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I would like to write a proof of the following statement $$ \delta^+(q,PQ) = \delta^+(\delta^+(q,P),Q) $$

$\delta^+$ - Extended transition function

I have to do it by induction. However, I'm not sure what I should do. At first, check it for $P = \epsilon$ and $Q = \epsilon$, right? What next?

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up vote 1 down vote accepted

You don’t have to worry about $P$: the induction is on the length of $Q$. Your base case is $Q=\epsilon$: check that $$\delta^+(q,P\epsilon)=\delta^+(\delta^+(q,P),\epsilon)\;.$$ Your induction step will then be to show that if $$\delta^+(q,PQ)=\delta^+(\delta^+(q,P),Q)\;,$$ then $$\delta^+(q,P(Qx))=\delta^+(\delta^+(q,P),Qx)\;,$$ where $x$ is any symbol in the input alphabet.

Assuming that $\delta^+$ has been defined by $\delta^+(q,Px) = \delta(\delta^+(q,P),x)$, this shouldn’t be too hard to do.

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The assumption is $q_{0}(PQ) = \delta^{+}(\delta^{+}(q_{0},P),Q)$ and the argument is $q_{0}(PQa) = \delta^{+}(\delta^{+}(q_{0},P),Q)a$ $$L=q_{0}(PQa)=\delta(\delta^{+}(q_{0},PQ),a)=\delta(\delta^{+}(\delta^{+}(q_{0}‌​,P),Q),a)=\delta^{+}(\delta^{+}(q_{0},P),Q)a=P$$ Is it done right? I used $q_{0}(Pa) = \delta(\delta^{+}(q_{0},P),a)$ – deem Oct 23 '11 at 13:59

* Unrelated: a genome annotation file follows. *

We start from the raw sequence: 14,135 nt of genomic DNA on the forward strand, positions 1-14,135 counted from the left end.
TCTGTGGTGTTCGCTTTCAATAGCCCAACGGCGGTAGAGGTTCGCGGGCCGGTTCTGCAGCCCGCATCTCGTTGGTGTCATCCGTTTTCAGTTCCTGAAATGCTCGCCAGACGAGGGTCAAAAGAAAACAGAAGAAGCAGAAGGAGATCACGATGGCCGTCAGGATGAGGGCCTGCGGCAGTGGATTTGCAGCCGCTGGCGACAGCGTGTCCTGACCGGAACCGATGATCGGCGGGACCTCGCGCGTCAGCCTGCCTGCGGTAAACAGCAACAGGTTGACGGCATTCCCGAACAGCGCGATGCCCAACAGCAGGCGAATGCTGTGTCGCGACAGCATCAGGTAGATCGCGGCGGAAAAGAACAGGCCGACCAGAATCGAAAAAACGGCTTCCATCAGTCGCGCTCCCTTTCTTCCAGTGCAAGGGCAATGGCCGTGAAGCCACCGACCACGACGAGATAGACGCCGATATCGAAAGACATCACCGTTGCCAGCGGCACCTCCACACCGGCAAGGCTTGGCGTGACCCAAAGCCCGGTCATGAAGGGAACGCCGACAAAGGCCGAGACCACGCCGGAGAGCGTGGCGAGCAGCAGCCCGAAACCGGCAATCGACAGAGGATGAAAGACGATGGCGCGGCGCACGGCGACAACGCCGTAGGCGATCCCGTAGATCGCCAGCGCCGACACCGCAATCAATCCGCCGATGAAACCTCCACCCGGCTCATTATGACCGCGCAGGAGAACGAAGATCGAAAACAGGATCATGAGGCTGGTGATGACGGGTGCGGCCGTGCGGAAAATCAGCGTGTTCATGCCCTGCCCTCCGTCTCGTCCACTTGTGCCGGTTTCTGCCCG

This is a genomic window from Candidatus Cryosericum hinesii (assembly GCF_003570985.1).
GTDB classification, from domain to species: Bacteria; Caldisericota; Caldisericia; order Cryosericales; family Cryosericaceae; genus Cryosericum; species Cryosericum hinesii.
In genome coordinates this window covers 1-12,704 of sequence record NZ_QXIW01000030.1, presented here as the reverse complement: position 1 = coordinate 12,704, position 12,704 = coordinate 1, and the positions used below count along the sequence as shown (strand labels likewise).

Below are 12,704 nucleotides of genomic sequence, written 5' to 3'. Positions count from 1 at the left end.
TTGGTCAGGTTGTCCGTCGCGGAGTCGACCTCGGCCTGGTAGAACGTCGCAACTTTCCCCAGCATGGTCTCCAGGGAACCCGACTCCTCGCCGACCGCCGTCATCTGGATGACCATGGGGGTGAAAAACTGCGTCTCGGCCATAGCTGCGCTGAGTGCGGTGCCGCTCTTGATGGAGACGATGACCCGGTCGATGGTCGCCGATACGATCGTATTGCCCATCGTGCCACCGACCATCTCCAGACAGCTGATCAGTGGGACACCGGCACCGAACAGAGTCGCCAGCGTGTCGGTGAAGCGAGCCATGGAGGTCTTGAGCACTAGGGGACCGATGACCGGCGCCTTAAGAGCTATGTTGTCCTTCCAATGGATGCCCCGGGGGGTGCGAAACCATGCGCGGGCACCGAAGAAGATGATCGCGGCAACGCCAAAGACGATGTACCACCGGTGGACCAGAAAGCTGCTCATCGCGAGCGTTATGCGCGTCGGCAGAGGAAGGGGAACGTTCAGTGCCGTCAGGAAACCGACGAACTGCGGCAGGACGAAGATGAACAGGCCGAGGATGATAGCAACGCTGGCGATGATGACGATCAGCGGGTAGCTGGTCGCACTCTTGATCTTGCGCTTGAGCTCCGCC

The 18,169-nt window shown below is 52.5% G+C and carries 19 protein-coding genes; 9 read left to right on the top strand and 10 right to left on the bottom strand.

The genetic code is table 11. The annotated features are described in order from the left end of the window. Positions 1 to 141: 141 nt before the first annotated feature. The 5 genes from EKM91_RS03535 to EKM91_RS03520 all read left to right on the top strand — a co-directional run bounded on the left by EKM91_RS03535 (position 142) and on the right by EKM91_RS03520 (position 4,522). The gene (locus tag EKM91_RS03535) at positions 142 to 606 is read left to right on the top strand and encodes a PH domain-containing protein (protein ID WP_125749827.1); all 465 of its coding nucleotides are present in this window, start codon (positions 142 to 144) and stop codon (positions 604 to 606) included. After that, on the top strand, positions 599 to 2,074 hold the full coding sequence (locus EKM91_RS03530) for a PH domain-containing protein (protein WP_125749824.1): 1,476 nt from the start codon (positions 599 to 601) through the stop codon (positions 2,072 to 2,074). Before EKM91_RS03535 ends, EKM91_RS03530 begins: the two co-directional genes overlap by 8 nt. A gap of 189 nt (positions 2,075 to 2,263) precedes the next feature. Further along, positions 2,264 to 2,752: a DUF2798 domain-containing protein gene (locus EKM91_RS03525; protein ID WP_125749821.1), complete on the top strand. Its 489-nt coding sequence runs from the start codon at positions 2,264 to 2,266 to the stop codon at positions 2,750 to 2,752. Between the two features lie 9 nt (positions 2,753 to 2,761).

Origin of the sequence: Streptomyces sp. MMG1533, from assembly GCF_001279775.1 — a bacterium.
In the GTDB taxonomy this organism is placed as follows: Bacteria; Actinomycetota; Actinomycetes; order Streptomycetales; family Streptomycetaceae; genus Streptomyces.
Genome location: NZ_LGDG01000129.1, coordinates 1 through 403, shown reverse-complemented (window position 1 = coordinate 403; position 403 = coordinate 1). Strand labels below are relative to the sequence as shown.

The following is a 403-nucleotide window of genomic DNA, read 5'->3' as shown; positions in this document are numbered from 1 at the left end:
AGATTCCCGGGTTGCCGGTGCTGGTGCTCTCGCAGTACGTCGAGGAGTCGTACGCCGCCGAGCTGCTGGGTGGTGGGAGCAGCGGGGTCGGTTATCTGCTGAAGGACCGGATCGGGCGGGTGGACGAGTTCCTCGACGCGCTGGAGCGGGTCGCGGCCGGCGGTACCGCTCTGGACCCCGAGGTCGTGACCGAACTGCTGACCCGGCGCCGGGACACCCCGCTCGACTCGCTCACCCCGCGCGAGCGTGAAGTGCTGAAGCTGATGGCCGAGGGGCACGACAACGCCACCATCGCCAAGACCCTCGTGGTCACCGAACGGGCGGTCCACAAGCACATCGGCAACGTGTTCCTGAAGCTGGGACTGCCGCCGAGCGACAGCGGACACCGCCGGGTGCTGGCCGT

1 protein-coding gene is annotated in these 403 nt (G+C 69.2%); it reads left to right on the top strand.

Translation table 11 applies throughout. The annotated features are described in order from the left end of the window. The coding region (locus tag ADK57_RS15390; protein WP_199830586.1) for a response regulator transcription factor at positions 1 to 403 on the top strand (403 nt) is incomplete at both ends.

@user12465: What do you mean by $\delta^+(\delta^+(q_0,P),Q)a$? $\delta^+(\delta^+(q_0,P),Q)$ is a state, say $q_1$, and $q_1a$ doesn’t make sense. Also, $\delta(\delta^+(q_0,PQ),a)$ is a state, while $P$ is an input word, so the two can’t be equal. – Brian M. Scott Oct 23 '11 at 23:49
Ohh... I tried to do it like in my notes from the lecture (there was only a proof for P only). OK... maybe it should be like this: the assumption: $$\delta^{+}(q,PQ) = \delta^{+}(\delta^{+}(q,P),Q)$$, the argument: $$\delta^{+}(q,PQa) = \delta(\delta^{+}(\delta^{+}(q,P),Q),a)$$ and the proof: $$L = \delta^{+}(q,PQa) = \delta(\delta^{+}(q,PQ),a) = \delta(\delta^{+}(q,P),Q),a) = P$$ Is is OK now? – deem Oct 24 '11 at 17:56
Ohh.. the last line should be $$L = \delta^{+}(q,PQa) = \delta(\delta^{+}(q,PQ),a) = \delta(\delta^{+}(\delta^{+}(q,P),Q),a) = P$$ the check is for $|Q| = 0$: $$|Q| = 0 \rightarrow Q = \epsilon$$ $$L = \delta^{+}(q,P\epsilon) = \delta(\delta^{+}(q,P),\epsilon) = \delta^{+}(q,P)$$ $$P = \delta^{+}(\delta^{+}(q,P),\epsilon) = \delta^{+}(q,P)$$ $$L = P$$ – deem Oct 24 '11 at 19:03

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